Iraq's Neighbors Oppose Military Conflict

The United States came under a barrage of criticism Wednesday as the Security Council held an open debate at the behest of dozens of countries angry with the Bush administration's threat to attack Iraq.

Key U.S. allies in the Middle East, including Kuwait -- which was invaded by Saddam Hussein's forces in 1990 -- came out against the use of military force in Iraq and called on Washington to give U.N. weapons inspectors a chance to disarm the oil-rich nation.

Iraq's other neighbors, from Iran to Jordan and the Persian Gulf states, warned that a military strike would further destabilize the volatile Middle East for years to come.

Even close friends such as Japan and Australia refrained from supporting America's efforts to win authorization in a new U.N. resolution for a military strike if inspections fail.

But U.N. Secretary-General Kofi Annan supported the U.S. search for a new resolution that would toughen weapons inspections and he urged Baghdad to use this "last chance."

The U.S. ambassador is scheduled to address the council on Thursday but in Washington, President Bush said world leaders needed to "face up to our global responsibilities."

"Those who choose to live in denial may eventually be forced to live in fear," Bush said, as he signed a Congressional resolution authorizing him to use force against Iraq.

The Security Council's five permanent, veto-holding members are divided over how to proceed on Iraq now that it has agreed to the return of inspectors after nearly four years.

The United States, supported by Britain, has spent the past month pushing for a new Security Council resolution which would authorize the use of force if Iraq fails to comply with a tough, new inspections regime.

But France, China and Russia are opposed to any "green light," that would allow the administration to attack Baghdad before its sincerity can be tested on the ground.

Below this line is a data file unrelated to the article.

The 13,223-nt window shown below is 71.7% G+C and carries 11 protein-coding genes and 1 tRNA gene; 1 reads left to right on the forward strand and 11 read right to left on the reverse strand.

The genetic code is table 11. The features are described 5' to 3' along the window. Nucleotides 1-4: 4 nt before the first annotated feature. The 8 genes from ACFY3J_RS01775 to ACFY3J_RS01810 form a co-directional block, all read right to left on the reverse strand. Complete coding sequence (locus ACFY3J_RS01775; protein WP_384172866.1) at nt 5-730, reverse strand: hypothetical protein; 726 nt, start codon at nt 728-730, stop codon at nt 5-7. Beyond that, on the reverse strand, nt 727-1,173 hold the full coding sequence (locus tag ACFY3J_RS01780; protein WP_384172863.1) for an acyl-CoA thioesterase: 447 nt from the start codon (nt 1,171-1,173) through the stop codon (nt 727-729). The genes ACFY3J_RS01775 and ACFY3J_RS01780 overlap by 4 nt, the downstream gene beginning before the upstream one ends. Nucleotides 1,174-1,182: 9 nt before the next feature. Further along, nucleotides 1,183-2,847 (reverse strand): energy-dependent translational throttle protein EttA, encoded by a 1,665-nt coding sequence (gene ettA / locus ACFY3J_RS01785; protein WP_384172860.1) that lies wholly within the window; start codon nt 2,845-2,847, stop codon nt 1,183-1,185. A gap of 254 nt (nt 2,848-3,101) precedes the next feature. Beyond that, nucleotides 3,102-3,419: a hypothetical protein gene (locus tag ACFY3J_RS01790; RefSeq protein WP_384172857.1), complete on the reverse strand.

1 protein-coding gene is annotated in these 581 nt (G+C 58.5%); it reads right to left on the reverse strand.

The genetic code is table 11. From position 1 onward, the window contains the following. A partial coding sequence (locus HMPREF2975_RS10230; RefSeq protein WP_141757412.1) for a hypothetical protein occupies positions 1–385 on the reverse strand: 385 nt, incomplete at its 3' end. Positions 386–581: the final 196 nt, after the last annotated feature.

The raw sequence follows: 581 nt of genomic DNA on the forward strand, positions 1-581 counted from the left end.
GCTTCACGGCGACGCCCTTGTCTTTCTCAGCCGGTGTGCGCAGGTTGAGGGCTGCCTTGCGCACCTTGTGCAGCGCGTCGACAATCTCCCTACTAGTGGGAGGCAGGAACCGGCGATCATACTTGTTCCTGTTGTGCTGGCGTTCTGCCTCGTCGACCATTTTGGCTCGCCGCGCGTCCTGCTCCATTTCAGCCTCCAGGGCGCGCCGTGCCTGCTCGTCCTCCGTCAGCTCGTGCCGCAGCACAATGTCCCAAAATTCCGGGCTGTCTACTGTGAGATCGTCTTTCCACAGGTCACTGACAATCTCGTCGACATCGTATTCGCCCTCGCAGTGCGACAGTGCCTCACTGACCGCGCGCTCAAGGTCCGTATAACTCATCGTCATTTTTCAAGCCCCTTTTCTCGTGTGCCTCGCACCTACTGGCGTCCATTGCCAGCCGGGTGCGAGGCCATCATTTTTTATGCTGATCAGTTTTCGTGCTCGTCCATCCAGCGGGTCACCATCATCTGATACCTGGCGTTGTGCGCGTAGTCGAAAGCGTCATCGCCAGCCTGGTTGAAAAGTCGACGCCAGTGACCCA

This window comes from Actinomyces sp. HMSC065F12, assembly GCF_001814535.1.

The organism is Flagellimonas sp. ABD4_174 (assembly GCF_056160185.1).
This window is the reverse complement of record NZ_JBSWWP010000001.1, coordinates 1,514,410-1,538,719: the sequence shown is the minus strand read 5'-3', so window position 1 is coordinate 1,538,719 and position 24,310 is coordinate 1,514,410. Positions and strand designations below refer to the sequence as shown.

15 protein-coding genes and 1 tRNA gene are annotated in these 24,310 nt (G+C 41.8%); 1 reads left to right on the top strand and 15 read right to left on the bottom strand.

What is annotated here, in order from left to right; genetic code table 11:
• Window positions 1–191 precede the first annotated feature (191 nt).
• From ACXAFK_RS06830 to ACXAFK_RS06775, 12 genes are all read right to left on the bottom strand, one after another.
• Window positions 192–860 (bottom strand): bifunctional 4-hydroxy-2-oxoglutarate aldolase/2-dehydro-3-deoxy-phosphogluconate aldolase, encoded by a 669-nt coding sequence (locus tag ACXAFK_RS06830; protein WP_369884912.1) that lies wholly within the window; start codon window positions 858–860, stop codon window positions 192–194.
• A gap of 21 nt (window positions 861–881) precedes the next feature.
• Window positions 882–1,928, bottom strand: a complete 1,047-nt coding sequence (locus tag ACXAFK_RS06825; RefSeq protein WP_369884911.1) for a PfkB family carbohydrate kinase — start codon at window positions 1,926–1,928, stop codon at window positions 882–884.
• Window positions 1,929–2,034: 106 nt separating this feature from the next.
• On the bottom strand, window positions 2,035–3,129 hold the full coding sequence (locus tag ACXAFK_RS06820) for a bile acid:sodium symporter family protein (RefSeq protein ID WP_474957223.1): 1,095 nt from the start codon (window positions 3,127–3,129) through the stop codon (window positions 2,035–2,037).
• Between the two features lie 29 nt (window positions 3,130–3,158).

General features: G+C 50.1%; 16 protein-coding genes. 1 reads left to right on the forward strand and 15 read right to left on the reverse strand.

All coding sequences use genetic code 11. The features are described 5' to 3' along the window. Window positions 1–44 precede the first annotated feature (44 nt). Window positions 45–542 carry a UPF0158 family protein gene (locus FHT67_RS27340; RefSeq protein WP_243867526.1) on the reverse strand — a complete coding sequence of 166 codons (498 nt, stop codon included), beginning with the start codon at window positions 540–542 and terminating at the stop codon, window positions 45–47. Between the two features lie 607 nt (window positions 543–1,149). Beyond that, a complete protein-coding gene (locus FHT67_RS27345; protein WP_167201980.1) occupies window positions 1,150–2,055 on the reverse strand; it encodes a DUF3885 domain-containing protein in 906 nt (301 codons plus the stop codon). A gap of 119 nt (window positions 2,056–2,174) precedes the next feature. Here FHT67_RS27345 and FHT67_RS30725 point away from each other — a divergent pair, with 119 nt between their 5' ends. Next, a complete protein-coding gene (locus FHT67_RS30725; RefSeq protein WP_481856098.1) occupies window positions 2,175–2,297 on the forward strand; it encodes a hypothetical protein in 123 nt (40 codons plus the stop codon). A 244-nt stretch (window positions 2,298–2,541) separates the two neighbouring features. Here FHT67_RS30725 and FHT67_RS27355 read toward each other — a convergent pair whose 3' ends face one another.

France has garnered serious support from China, Russia and influential Arab countries for a proposal only authorizing the possible use of force if inspectors complain about Iraq's compliance.

Hoping to reach a compromise, the United States has been holding secret consultations with the four other major powers, to the exclusion and often frustration of other U.N. members, who feel in the dark on what could be the eve of a major conflict.

In an effort to force a public accounting on the Iraq debate, the Non-Aligned Movement of some 115 mainly developing countries called for Wednesday's open meeting to criticize Washington's position and its handling of the issue here. Nearly 70 countries are expected to speak over two days.

South African Ambassador Dumisani Shadrack Kumalo, whose country heads the movement, opened Wednesday's debate by criticizing the closed-door process. "This can only lead to the erosion of the authority and legitimacy of the Security Council."

Authorizing force now, he said, "would subject and condemn large numbers of civilians to war in order to enforce resolutions."

His remarks were echoed by Arab states strategically key to the success of any U.S. action.

The United Arab Emirates is "profoundly concerned about the danger of escalation leading to war in the region," said the country's ambassador, Ambassador Abdulaziz Al-Shamsi. A military strike, he said, could cause "the total destruction of the people of Iraq, as well as the Gulf and the entire region."

In remarks read by his deputy, Louise Frechette, Annan said that If Iraq fails to comply, the Security Council "will have to face its responsibilities."

Japan, Australia and the EU seemed to agree with the French proposal, favoring a resolution which would send inspectors back without threats up front.

"Iraq must let the inspectors in and fully cooperate in allowing them to carry out their mandate or be held accountable for its failure to do so," Danish Ambassador Ellen Loj said on behalf of the European group.

Annan warned that the world body's "authority and credibility" would suffer if the council remains divided and appealed to members to work toward a comprehensive solution.

French President Jacques Chirac indicated during a trip to Egypt Wednesday that such a compromise could be found.

"We will do all to ensure the resolution conforms to what we see as the interests of the region, the interest of ethics, our idea of international order. If we don't succeed, France, as a member of the Security Council and a permanent member, will fulfill its responsibilities."

Iraq's U.N. Ambassador Mohammed al-Douri reiterated his country's desire for a quick resumption of inspections and charged the United States with blocking their return in order to impose "American colonialism," and control the region's oil.